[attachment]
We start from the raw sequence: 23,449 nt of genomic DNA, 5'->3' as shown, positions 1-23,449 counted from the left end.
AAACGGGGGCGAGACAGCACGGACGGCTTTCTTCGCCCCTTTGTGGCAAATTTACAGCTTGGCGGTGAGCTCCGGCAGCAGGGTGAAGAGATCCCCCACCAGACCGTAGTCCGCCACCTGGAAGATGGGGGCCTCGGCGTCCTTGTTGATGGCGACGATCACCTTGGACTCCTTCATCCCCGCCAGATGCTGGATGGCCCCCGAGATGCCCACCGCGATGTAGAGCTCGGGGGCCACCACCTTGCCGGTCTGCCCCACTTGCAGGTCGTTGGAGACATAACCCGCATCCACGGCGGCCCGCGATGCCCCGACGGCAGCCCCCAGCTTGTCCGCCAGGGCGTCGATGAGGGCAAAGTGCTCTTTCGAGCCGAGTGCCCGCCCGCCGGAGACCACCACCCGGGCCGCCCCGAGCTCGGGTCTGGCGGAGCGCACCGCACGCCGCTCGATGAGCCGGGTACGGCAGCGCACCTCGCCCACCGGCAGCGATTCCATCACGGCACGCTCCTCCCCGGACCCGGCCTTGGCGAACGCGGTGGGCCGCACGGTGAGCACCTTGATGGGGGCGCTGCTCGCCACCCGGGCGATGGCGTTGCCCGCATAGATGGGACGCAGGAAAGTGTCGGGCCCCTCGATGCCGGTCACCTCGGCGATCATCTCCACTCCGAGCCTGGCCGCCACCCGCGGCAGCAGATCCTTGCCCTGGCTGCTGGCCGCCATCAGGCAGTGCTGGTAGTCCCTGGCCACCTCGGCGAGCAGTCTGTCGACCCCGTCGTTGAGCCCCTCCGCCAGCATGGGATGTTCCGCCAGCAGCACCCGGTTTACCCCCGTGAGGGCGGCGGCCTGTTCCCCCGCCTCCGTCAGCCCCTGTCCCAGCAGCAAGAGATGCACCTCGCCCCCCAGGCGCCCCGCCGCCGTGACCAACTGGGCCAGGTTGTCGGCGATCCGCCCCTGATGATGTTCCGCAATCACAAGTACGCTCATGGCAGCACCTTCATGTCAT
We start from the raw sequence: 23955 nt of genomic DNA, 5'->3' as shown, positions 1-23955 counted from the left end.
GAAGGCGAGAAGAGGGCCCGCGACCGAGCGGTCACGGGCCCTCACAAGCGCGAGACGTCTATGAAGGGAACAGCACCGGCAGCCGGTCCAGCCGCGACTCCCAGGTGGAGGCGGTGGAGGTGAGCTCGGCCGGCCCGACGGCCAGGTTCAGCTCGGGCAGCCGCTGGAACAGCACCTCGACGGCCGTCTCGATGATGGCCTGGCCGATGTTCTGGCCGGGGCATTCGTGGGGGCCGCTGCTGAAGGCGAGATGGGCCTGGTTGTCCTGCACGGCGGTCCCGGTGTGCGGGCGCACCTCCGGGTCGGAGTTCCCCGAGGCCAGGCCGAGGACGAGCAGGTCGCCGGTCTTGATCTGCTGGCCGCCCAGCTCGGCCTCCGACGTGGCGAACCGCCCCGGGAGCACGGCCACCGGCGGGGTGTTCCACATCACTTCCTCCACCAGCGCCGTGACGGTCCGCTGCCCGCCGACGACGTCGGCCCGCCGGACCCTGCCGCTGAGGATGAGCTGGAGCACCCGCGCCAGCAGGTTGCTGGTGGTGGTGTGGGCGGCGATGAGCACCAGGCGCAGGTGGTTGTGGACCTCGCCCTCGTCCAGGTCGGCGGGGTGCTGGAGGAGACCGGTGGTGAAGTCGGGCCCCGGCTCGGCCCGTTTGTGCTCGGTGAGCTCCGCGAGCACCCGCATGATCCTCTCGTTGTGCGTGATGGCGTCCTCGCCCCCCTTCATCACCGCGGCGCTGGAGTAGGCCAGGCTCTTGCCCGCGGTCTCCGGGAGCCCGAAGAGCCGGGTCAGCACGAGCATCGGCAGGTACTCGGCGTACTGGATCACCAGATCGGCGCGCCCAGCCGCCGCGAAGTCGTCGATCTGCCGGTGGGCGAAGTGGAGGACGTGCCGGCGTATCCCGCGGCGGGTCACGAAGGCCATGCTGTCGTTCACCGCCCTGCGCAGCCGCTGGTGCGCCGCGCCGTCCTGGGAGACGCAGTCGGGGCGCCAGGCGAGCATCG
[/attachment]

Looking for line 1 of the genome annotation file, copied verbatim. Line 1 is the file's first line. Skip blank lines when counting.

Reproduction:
We start from the raw sequence: 23,449 nt of genomic DNA, 5'->3' as shown, positions 1-23,449 counted from the left end.